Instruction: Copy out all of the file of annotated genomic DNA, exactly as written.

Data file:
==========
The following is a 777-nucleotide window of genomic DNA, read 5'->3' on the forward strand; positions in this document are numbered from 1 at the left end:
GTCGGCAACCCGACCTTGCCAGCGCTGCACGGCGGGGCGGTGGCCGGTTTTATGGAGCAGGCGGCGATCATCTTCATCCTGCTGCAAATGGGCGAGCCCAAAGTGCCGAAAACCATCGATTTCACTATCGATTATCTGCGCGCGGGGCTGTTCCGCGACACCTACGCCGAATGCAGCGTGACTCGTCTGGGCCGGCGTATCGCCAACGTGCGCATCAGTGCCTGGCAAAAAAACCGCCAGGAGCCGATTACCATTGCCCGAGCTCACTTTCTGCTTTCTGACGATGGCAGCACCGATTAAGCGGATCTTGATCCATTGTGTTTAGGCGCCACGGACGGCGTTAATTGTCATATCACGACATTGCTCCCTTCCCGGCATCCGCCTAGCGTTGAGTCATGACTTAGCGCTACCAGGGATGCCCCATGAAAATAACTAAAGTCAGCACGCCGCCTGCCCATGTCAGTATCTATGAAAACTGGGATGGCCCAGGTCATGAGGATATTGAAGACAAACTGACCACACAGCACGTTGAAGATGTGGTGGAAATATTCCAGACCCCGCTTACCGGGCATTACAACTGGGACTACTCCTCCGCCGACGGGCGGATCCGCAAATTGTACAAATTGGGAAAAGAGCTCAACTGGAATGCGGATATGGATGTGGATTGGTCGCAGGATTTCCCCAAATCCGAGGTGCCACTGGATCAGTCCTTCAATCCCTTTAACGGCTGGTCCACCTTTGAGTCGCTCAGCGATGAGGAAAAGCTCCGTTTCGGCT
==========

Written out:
The following is a 777-nucleotide window of genomic DNA, read 5'->3' on the forward strand; positions in this document are numbered from 1 at the left end:
GTCGGCAACCCGACCTTGCCAGCGCTGCACGGCGGGGCGGTGGCCGGTTTTATGGAGCAGGCGGCGATCATCTTCATCCTGCTGCAAATGGGCGAGCCCAAAGTGCCGAAAACCATCGATTTCACTATCGATTATCTGCGCGCGGGGCTGTTCCGCGACACCTACGCCGAATGCAGCGTGACTCGTCTGGGCCGGCGTATCGCCAACGTGCGCATCAGTGCCTGGCAAAAAAACCGCCAGGAGCCGATTACCATTGCCCGAGCTCACTTTCTGCTTTCTGACGATGGCAGCACCGATTAAGCGGATCTTGATCCATTGTGTTTAGGCGCCACGGACGGCGTTAATTGTCATATCACGACATTGCTCCCTTCCCGGCATCCGCCTAGCGTTGAGTCATGACTTAGCGCTACCAGGGATGCCCCATGAAAATAACTAAAGTCAGCACGCCGCCTGCCCATGTCAGTATCTATGAAAACTGGGATGGCCCAGGTCATGAGGATATTGAAGACAAACTGACCACACAGCACGTTGAAGATGTGGTGGAAATATTCCAGACCCCGCTTACCGGGCATTACAACTGGGACTACTCCTCCGCCGACGGGCGGATCCGCAAATTGTACAAATTGGGAAAAGAGCTCAACTGGAATGCGGATATGGATGTGGATTGGTCGCAGGATTTCCCCAAATCCGAGGTGCCACTGGATCAGTCCTTCAATCCCTTTAACGGCTGGTCCACCTTTGAGTCGCTCAGCGATGAGGAAAAGCTCCGTTTCGGCT